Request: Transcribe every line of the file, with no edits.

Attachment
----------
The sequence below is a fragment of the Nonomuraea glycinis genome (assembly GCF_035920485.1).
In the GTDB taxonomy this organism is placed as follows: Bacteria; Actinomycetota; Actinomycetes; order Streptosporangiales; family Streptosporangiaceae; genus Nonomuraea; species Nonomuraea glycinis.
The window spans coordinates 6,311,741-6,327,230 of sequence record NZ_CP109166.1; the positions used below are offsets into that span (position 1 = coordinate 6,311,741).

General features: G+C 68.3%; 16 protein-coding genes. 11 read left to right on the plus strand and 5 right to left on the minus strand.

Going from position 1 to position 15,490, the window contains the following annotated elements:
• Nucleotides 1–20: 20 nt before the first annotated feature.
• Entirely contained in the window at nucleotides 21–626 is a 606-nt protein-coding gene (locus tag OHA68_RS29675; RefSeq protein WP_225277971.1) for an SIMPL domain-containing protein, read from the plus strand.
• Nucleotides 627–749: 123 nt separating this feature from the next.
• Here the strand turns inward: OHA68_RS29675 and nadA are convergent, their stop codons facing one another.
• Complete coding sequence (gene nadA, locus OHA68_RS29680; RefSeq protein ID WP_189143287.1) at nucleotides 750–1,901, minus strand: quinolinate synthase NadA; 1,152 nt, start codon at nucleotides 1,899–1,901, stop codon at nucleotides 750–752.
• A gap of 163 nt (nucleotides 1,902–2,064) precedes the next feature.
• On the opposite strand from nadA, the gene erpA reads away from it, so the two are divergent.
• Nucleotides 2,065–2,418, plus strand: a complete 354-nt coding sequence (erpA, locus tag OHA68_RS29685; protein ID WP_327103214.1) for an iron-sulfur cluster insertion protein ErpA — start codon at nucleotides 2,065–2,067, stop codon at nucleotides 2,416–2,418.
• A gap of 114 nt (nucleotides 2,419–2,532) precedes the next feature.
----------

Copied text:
The sequence below is a fragment of the Nonomuraea glycinis genome (assembly GCF_035920485.1).
In the GTDB taxonomy this organism is placed as follows: Bacteria; Actinomycetota; Actinomycetes; order Streptosporangiales; family Streptosporangiaceae; genus Nonomuraea; species Nonomuraea glycinis.
The window spans coordinates 6,311,741-6,327,230 of sequence record NZ_CP109166.1; the positions used below are offsets into that span (position 1 = coordinate 6,311,741).

General features: G+C 68.3%; 16 protein-coding genes. 11 read left to right on the plus strand and 5 right to left on the minus strand.

Going from position 1 to position 15,490, the window contains the following annotated elements:
• Nucleotides 1–20: 20 nt before the first annotated feature.
• Entirely contained in the window at nucleotides 21–626 is a 606-nt protein-coding gene (locus tag OHA68_RS29675; RefSeq protein WP_225277971.1) for an SIMPL domain-containing protein, read from the plus strand.
• Nucleotides 627–749: 123 nt separating this feature from the next.
• Here the strand turns inward: OHA68_RS29675 and nadA are convergent, their stop codons facing one another.
• Complete coding sequence (gene nadA, locus OHA68_RS29680; RefSeq protein ID WP_189143287.1) at nucleotides 750–1,901, minus strand: quinolinate synthase NadA; 1,152 nt, start codon at nucleotides 1,899–1,901, stop codon at nucleotides 750–752.
• A gap of 163 nt (nucleotides 1,902–2,064) precedes the next feature.
• On the opposite strand from nadA, the gene erpA reads away from it, so the two are divergent.
• Nucleotides 2,065–2,418, plus strand: a complete 354-nt coding sequence (erpA, locus tag OHA68_RS29685; protein ID WP_327103214.1) for an iron-sulfur cluster insertion protein ErpA — start codon at nucleotides 2,065–2,067, stop codon at nucleotides 2,416–2,418.
• A gap of 114 nt (nucleotides 2,419–2,532) precedes the next feature.